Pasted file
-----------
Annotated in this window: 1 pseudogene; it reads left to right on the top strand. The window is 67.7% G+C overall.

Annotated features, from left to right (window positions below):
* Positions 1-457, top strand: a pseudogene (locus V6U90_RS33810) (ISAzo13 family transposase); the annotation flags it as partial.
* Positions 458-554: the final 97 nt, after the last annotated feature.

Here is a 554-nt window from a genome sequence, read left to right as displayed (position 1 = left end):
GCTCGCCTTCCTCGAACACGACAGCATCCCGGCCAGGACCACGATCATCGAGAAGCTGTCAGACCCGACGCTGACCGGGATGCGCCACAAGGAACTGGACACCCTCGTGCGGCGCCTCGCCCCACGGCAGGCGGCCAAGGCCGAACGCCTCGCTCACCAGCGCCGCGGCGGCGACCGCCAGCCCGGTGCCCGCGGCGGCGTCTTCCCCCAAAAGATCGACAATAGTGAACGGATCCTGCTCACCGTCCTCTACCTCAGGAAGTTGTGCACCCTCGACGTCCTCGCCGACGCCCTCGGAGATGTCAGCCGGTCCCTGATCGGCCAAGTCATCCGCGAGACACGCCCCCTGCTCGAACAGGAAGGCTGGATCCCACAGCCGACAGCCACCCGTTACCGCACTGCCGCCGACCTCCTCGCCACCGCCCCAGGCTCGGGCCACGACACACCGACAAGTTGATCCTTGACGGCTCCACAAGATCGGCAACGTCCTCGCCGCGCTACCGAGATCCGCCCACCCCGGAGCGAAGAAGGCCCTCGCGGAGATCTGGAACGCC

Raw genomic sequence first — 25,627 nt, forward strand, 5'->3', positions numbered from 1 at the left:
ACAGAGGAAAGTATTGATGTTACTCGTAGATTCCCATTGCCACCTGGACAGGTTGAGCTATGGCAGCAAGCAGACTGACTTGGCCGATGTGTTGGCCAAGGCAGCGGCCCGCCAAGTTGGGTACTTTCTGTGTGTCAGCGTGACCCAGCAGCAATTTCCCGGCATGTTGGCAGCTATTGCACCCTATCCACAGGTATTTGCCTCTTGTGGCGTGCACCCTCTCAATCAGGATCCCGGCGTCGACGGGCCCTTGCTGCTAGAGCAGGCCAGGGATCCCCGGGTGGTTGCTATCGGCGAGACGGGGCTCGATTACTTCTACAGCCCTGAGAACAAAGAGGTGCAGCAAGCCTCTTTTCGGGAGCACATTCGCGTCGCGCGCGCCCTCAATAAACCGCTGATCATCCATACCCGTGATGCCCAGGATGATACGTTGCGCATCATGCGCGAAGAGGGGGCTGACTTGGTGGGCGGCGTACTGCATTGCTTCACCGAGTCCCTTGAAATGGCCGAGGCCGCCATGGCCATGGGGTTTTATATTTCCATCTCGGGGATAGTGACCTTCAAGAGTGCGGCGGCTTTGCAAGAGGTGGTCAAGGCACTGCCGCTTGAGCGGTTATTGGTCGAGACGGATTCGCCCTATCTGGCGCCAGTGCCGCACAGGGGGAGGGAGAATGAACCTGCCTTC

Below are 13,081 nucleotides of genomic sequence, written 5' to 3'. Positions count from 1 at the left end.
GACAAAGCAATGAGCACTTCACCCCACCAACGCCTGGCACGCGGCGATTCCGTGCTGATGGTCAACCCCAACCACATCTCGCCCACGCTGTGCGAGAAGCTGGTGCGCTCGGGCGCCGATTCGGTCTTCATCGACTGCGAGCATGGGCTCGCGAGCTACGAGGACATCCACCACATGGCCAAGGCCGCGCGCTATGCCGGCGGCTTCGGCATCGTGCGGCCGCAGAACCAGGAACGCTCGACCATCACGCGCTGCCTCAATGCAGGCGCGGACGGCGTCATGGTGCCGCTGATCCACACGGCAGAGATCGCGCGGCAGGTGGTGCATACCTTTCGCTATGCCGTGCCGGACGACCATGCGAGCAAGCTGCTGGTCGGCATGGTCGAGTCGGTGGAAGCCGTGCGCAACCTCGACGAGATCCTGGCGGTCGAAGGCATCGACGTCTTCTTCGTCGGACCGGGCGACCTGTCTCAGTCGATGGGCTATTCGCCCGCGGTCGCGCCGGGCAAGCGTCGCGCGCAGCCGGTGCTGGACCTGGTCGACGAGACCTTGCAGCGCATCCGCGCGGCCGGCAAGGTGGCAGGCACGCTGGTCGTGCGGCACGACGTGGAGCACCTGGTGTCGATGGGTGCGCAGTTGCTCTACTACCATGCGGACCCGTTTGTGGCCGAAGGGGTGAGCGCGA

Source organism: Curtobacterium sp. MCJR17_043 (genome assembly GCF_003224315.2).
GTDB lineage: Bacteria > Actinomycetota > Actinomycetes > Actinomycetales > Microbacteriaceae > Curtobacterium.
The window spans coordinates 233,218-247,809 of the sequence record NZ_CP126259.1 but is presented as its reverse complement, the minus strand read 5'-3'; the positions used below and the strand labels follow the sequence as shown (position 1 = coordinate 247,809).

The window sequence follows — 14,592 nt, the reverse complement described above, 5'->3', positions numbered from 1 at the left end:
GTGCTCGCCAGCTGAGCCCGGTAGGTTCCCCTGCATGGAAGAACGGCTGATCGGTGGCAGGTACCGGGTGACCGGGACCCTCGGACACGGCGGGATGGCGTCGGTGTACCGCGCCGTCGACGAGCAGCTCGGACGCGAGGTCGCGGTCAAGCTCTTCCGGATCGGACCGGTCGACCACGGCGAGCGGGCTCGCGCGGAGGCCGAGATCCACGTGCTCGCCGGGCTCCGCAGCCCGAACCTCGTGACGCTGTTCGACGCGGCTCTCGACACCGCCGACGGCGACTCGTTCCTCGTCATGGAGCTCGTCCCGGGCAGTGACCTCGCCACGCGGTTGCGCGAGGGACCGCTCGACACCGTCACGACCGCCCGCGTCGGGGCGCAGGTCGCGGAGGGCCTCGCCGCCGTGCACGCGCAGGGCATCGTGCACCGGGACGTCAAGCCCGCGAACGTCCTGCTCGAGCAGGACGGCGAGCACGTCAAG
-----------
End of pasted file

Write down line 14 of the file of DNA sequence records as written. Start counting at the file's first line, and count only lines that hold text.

The window sequence follows — 14,592 nt, the reverse complement described above, 5'->3', positions numbered from 1 at the left end: